Humans Brought Domesticated Dogs to New World More Than 12,000 Years Ago, UCLA Biologists, Colleagues Report
When the first Americans arrived in the New World at least 12,000 years ago, these hunter-gatherers brought domesticated dogs with them, UCLA evolutionary biologists and colleagues reported in the Nov. 22 issue of the journal Science.
The international team of scientists used molecular genetic techniques to analyze mitochondrial DNA from ancient bones of dogs from archaeological sites across Latin America and Alaska pre-dating Columbus' journey to America.
A former graduate student in the lab of UCLA biology professor Robert K. Wayne, Jennifer A. Leonard — currently a postdoctoral fellow at the Smithsonian Institution's National Museum of Natural History — extracted DNA from bones of dogs from archaeological sites in Peru, Bolivia and Mexico, and compared the DNA with DNA from modern dogs and modern wolves. Much of the DNA was well preserved, Leonard said.
The hunter-gatherers brought the dogs enormous distances, which shows that the dogs were regarded as very valuable.
"Dogs are expensive traveling companions, who require food and care," said Wayne, a co-author of the research. "They must have served an important function in ancient societies, and have been thoroughly domesticated to move great distances without wandering off into the countryside. We believe they were a fundamental part of ancient societies. Dogs may have been valued for their hunting skills, security, transport, warmth, perhaps even helping early travelers to move great distances.
"Dogs are the only domesticated animal that had a New World and Old World distribution before the arrival of Columbus to North America," Wayne said.
"Our results show that ancient American dogs were more similar to dogs from the Old World than to gray wolves of North America," Leonard said. "This implies that when nomadic hunter-gatherers migrated across the Bering Strait from Asia into North America, at least
12–14,000 years ago, they already had dogs with them. The diversity observed in the ancient American dogs indicates that multiple lineages of dogs were taken in to the New World."
What characteristics of dogs caused them to have such high value in ancient societies and why were they domesticated thousands of years before other animals and plants? The answers to these questions are obscured by the long unwritten history of dogs and by the dramatic difference between the role of dogs in ancient and modern societies, Wayne said.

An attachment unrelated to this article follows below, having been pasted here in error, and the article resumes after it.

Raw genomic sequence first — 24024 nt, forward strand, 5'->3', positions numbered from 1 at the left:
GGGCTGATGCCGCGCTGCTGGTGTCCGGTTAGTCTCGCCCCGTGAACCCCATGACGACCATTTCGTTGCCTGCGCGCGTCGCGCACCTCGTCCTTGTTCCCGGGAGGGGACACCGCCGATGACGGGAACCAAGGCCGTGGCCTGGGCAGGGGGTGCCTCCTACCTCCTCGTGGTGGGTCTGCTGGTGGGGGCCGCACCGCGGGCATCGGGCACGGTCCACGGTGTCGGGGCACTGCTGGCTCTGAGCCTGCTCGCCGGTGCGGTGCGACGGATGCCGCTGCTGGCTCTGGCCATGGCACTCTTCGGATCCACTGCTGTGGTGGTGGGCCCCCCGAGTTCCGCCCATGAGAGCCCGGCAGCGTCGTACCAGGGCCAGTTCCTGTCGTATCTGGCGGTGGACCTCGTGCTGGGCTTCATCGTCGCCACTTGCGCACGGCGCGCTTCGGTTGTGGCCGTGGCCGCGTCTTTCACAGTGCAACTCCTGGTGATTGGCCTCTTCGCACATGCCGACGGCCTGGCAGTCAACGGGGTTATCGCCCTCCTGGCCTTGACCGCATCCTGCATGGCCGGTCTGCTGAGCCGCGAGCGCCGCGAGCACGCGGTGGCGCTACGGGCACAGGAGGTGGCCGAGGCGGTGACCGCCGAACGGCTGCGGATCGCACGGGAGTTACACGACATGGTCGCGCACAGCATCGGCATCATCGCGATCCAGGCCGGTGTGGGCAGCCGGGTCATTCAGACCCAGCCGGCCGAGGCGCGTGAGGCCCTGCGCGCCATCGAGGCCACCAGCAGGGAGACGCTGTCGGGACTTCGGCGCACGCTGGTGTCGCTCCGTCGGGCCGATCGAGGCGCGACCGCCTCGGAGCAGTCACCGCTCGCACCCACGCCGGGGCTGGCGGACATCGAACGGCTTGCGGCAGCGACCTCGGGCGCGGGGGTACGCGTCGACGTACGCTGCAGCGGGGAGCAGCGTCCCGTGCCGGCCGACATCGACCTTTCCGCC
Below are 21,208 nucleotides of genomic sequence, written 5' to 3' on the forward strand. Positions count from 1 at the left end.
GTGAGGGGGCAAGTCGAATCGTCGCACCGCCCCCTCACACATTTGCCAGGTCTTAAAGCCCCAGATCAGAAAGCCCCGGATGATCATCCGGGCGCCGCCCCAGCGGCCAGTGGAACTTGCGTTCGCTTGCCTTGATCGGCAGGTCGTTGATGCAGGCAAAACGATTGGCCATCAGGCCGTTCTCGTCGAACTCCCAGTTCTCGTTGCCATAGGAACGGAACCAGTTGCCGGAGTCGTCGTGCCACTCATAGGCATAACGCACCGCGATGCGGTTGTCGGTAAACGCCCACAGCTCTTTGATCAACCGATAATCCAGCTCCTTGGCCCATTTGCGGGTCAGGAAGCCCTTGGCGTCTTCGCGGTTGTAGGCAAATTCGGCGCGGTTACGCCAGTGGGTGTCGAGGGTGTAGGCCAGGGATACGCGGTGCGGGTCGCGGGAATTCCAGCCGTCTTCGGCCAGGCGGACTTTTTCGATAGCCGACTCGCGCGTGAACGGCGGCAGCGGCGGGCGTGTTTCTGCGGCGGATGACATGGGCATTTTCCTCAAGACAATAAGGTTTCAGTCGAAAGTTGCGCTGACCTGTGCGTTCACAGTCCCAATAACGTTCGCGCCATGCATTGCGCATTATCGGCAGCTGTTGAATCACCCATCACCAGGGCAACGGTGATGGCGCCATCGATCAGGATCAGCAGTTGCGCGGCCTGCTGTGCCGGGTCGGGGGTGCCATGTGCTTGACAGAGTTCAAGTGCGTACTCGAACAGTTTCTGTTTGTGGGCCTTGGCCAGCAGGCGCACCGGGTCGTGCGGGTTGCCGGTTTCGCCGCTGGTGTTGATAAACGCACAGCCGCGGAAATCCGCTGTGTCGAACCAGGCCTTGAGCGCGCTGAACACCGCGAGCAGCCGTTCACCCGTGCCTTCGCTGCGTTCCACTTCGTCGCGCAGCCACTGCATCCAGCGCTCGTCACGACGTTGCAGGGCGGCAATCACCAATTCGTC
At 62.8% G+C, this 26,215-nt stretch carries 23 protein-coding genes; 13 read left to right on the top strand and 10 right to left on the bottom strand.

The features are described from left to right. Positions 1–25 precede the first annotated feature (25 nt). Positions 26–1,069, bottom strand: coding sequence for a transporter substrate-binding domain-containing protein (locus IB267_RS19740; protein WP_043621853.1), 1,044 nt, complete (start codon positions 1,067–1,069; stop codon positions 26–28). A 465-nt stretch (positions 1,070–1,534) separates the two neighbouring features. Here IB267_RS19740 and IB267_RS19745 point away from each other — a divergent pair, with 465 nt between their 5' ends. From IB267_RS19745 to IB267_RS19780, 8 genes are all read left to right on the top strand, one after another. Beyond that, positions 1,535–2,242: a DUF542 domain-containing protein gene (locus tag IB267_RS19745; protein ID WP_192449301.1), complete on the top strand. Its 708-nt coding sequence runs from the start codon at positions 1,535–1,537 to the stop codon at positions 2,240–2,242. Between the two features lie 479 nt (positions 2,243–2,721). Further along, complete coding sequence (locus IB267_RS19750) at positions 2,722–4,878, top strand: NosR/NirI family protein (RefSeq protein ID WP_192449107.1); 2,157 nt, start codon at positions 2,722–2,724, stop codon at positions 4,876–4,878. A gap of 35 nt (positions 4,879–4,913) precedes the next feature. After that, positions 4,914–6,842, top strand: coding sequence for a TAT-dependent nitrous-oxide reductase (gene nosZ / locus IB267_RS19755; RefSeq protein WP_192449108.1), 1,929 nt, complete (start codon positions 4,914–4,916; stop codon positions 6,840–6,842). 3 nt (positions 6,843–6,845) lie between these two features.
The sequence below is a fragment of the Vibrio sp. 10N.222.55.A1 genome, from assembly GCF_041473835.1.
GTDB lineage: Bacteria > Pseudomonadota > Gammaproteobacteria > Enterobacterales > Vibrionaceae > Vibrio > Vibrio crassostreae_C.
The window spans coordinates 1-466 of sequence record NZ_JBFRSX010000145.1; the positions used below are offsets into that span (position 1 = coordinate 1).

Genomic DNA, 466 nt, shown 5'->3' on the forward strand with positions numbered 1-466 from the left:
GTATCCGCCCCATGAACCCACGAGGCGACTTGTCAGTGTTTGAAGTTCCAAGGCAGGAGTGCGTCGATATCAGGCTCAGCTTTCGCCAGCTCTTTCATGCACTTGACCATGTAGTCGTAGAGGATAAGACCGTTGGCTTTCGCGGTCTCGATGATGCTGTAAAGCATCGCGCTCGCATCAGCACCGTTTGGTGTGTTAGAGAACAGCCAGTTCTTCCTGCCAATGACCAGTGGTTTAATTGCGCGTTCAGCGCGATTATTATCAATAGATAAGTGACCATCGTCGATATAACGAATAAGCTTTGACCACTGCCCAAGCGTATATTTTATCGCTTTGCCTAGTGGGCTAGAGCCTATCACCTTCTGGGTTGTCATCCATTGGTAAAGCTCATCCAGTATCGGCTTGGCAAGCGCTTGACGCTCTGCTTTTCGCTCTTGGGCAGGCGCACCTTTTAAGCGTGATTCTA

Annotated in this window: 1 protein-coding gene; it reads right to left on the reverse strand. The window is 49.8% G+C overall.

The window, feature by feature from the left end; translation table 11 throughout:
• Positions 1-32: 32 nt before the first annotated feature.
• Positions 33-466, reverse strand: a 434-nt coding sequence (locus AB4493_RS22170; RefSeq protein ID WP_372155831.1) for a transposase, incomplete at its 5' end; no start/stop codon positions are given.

"Did dogs contribute to the rapid expansion of humans into the New World?" Wayne asked. "At this point we can only speculate about the way dogs changed early human societies, but our new findings suggest that the effect may have been profound."
When did the association between humans and dogs begin? By the time humans arrived in the New World, the diversity of dogs was already substantial and dogs were spread across Eurasia, Wayne said.
"This suggests a very long coexistence of humans and dogs," Wayne said. "Previous genetic analyses support this conclusion and have suggested that this association could have lasted tens of thousands of years. Dogs have been living in close association with humans much longer than any other domestic animal or plant species."
Although New and Old World dogs are descended from the same Old World wolf ancestor, the DNA sequences from ancient American dogs are slightly different from their modern counterparts.
"Consequently, these data suggest Native American dogs have not genetically contributed to modern dog breeds," Wayne said. "DNA sequences from hundreds of dogs from dozens of modern breeds from throughout the world do not show traces of American ancestry. Native dogs may still have living descendants in some unsampled New World population, but their absence for a large sample of modern dogs reinforces the dramatic impact that the arrival of Europeans had on native cultures."
The new molecular genetic analysis suggests that the majority of the living dog gene pool does not contain any ancestry from these long isolated Native American dogs, Wayne said.
"This implies selective breeding, either intentional — where European colonists forcefully discouraged the breeding of native dogs, as they did with other aspects of native culture — or dogs of European origin may simply have been considered more desirable; both scenarios may have occurred in different regions. There was not wide-scale interbreeding of European and native American dogs; native American breeds did not persist into the modern dog gene pool."
The scientists on the study also include evolutionary biologist Carles Vila from Uppsala University, Sweden, and zooarchaeologists from Mexico and Peru: Jane Wheeler, Raul Valadez and Sonia Guillen.
Wayne's research was partially funded by the National Science Foundation.